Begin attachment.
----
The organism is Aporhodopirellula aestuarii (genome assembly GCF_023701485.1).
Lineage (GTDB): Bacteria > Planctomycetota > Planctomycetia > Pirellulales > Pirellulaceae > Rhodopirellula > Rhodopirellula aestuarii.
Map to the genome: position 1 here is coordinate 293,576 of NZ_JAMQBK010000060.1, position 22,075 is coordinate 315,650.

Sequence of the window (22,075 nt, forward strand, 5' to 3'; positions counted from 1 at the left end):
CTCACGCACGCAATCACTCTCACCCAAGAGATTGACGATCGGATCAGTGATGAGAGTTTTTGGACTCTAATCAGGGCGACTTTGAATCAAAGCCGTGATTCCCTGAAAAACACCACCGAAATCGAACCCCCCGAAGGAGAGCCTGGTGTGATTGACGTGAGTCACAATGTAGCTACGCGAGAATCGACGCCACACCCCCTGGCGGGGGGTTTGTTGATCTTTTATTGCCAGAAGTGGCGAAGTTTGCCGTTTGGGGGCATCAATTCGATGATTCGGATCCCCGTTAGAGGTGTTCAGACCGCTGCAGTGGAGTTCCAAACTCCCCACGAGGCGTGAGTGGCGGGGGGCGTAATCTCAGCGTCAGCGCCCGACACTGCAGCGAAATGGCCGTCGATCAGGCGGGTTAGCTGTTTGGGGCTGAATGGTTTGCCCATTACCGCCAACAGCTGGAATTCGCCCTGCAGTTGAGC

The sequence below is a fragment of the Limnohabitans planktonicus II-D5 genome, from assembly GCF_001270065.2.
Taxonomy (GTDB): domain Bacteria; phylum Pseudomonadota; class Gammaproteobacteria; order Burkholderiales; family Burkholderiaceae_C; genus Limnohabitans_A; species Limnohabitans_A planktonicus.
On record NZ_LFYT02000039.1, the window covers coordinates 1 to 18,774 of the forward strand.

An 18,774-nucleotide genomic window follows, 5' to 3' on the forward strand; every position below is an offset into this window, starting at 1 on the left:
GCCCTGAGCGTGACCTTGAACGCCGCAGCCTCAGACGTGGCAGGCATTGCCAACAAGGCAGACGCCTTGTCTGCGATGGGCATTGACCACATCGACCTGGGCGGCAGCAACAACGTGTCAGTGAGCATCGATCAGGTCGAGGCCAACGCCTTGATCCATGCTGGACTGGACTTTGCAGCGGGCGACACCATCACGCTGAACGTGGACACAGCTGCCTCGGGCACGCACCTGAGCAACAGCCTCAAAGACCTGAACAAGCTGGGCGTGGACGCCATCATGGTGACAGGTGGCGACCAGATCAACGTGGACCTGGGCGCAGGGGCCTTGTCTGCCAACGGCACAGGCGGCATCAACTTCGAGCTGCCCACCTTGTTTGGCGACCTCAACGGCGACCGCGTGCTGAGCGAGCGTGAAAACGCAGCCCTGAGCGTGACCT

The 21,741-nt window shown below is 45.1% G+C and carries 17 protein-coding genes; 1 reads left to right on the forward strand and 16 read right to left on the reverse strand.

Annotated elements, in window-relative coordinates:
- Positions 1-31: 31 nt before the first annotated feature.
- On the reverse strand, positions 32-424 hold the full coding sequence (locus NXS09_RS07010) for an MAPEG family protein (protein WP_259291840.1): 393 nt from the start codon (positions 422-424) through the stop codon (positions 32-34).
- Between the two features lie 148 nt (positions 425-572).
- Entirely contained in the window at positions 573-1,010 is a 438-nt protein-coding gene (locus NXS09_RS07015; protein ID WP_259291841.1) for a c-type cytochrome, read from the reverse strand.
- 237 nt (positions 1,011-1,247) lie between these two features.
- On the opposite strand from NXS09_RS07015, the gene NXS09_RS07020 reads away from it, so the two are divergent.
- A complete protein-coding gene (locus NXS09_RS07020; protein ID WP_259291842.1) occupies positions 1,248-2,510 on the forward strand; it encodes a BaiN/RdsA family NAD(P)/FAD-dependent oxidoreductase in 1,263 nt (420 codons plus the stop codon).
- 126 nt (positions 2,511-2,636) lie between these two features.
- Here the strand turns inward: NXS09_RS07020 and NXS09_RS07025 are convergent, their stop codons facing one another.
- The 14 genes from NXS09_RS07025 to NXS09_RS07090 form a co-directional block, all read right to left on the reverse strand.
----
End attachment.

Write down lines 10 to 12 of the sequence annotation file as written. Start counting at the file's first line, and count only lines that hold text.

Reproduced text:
GCCCTGAGCGTGACCTTGAACGCCGCAGCCTCAGACGTGGCAGGCATTGCCAACAAGGCAGACGCCTTGTCTGCGATGGGCATTGACCACATCGACCTGGGCGGCAGCAACAACGTGTCAGTGAGCATCGATCAGGTCGAGGCCAACGCCTTGATCCATGCTGGACTGGACTTTGCAGCGGGCGACACCATCACGCTGAACGTGGACACAGCTGCCTCGGGCACGCACCTGAGCAACAGCCTCAAAGACCTGAACAAGCTGGGCGTGGACGCCATCATGGTGACAGGTGGCGACCAGATCAACGTGGACCTGGGCGCAGGGGCCTTGTCTGCCAACGGCACAGGCGGCATCAACTTCGAGCTGCCCACCTTGTTTGGCGACCTCAACGGCGACCGCGTGCTGAGCGAGCGTGAAAACGCAGCCCTGAGCGTGACCT

The 21,741-nt window shown below is 45.1% G+C and carries 17 protein-coding genes; 1 reads left to right on the forward strand and 16 read right to left on the reverse strand.

Annotated elements, in window-relative coordinates: